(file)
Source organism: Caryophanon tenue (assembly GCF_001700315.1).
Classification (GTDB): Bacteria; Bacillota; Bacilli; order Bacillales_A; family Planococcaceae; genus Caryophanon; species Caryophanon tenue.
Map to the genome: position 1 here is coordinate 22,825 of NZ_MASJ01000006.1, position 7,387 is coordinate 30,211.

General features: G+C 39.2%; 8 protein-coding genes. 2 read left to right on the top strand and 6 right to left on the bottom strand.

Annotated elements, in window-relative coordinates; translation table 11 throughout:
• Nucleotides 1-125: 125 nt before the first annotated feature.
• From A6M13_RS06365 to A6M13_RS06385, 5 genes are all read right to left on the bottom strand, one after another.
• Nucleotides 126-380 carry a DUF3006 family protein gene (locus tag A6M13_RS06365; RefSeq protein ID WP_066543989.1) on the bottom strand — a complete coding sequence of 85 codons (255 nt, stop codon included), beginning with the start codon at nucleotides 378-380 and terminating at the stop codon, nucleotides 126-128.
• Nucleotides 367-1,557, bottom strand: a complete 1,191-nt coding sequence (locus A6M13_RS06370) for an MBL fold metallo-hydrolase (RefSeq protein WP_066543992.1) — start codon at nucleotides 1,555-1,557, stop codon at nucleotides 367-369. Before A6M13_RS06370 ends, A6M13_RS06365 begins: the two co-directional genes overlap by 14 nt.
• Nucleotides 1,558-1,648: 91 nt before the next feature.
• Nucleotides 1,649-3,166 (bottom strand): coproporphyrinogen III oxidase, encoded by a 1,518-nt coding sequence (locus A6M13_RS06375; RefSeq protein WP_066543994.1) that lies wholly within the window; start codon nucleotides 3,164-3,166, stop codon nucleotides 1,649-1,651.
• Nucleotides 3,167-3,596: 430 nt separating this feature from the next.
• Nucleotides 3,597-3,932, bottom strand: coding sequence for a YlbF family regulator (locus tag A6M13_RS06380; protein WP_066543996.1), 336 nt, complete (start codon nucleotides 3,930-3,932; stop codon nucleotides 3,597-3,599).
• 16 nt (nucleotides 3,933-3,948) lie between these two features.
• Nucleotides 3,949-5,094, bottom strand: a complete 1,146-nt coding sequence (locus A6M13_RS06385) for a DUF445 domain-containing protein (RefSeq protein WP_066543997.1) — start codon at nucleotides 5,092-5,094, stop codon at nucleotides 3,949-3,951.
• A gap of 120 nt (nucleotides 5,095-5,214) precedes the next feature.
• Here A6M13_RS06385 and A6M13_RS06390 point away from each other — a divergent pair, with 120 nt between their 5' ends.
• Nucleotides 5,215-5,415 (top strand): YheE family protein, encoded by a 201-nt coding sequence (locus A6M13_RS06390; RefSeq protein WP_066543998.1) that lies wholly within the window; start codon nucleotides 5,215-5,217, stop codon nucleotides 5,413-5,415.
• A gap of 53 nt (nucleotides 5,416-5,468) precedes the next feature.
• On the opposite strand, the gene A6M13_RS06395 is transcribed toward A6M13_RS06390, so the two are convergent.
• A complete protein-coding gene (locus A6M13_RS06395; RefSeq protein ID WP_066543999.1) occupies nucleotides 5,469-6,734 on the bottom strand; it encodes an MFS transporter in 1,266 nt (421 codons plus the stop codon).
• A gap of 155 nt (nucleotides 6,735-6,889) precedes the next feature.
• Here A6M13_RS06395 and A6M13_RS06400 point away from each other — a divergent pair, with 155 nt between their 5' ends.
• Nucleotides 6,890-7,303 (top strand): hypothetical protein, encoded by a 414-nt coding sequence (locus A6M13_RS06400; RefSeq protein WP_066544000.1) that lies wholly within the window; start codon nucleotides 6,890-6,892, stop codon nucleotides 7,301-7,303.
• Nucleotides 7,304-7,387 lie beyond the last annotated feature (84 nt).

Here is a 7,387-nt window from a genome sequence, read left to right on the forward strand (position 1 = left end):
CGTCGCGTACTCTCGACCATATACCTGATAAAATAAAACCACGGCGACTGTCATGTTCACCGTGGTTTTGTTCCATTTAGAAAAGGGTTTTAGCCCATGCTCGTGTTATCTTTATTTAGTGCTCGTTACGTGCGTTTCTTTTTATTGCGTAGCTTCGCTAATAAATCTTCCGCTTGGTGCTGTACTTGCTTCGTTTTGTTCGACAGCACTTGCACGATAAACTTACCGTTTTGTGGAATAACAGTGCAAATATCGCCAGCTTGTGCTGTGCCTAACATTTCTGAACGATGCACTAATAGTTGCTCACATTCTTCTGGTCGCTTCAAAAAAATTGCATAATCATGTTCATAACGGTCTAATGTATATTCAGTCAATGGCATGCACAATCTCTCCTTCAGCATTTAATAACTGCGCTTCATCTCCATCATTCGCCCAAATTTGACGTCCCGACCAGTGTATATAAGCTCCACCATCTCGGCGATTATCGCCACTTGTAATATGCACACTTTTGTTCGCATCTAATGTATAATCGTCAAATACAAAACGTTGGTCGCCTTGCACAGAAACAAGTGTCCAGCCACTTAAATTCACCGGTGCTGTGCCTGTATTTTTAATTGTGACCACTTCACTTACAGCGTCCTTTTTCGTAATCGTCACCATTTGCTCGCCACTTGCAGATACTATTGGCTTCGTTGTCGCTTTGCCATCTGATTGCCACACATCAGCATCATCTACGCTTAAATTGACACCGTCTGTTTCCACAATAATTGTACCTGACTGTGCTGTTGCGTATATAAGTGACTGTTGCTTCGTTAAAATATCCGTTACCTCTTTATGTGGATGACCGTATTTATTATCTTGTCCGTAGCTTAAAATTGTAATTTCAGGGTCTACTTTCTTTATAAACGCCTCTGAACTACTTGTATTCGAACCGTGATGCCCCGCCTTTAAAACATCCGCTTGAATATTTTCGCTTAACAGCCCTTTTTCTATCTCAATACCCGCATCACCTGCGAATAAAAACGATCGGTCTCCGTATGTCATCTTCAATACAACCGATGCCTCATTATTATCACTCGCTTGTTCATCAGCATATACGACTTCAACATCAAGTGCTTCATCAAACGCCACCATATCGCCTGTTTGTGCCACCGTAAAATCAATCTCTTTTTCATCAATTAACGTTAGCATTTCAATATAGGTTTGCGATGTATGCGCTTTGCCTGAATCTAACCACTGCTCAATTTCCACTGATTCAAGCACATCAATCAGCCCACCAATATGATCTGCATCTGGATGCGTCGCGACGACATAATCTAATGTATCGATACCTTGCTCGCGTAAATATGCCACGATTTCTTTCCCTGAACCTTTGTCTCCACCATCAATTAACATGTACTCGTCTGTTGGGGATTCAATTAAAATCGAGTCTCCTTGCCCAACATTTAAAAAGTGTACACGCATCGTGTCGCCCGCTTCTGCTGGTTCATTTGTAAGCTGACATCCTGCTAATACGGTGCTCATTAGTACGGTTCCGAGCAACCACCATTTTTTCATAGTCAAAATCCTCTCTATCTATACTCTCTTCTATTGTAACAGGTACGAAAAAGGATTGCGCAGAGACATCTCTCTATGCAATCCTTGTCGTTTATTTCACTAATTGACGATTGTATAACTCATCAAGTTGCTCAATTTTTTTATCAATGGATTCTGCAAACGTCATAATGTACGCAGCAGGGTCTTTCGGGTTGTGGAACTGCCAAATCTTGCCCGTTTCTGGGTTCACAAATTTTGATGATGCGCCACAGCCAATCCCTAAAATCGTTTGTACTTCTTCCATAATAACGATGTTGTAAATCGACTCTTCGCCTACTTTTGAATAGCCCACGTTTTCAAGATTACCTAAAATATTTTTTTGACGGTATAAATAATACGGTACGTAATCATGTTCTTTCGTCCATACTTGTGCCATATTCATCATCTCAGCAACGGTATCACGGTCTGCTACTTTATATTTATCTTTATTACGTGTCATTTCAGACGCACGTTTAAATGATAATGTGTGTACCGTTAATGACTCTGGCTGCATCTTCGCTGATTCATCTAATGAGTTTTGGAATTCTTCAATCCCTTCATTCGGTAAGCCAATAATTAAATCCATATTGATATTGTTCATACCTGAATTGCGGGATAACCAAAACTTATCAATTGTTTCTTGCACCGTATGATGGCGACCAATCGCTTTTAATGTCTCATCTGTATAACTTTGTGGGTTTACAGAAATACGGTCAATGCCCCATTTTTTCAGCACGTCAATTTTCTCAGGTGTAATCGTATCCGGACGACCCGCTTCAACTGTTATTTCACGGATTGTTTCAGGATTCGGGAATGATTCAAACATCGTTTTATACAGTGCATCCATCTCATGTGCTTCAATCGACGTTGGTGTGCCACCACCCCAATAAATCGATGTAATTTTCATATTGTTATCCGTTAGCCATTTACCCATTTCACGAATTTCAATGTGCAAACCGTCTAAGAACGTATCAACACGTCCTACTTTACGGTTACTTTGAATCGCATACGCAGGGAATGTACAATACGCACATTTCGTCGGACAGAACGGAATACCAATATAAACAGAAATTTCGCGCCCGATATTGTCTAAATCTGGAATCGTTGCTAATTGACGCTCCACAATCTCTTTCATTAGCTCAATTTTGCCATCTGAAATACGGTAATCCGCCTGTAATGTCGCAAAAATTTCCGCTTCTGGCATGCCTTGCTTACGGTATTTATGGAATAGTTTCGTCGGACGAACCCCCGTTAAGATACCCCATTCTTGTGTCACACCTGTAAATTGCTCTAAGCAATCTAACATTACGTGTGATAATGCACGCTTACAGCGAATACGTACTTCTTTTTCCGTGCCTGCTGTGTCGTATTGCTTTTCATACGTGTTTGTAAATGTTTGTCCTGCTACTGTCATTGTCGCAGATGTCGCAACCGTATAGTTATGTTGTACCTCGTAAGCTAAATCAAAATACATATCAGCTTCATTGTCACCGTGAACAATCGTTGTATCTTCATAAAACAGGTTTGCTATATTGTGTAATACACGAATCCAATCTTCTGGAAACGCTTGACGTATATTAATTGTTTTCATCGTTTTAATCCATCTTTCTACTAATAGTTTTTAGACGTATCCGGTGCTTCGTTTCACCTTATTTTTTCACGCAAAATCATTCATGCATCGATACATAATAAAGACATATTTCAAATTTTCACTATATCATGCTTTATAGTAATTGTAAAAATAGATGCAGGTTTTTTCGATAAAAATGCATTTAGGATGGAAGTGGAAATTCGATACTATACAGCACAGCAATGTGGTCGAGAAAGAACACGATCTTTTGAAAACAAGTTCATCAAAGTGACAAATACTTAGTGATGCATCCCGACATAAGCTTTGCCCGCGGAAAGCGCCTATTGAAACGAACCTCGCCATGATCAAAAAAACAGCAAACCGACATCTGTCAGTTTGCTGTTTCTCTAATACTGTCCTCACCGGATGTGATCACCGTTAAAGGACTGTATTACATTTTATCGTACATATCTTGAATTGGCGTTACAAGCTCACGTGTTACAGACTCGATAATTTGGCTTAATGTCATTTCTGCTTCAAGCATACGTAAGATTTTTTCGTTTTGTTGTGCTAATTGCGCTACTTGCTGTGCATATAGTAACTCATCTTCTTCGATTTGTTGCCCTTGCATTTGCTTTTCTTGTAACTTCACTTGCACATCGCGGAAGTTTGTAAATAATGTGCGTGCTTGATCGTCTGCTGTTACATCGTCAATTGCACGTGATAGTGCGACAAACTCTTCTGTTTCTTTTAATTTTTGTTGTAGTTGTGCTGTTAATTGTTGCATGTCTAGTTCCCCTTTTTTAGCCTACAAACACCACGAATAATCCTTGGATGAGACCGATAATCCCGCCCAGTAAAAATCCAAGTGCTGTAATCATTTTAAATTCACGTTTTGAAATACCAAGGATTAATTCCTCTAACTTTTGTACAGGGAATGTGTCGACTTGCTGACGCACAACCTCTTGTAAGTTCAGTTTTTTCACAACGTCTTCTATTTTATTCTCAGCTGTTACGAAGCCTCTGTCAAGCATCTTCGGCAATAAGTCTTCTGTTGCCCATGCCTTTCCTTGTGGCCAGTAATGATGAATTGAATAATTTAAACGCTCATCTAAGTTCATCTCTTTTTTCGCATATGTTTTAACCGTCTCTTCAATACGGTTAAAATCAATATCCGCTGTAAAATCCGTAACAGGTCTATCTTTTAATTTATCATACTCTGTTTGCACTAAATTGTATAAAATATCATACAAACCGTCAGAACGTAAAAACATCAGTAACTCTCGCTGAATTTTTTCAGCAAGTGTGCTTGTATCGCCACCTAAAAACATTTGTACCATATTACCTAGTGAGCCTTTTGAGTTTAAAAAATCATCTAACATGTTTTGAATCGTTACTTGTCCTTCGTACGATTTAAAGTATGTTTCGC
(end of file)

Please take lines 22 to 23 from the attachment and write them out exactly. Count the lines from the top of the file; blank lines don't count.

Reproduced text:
• A gap of 155 nt (nucleotides 6,735-6,889) precedes the next feature.
• Here A6M13_RS06395 and A6M13_RS06400 point away from each other — a divergent pair, with 155 nt between their 5' ends.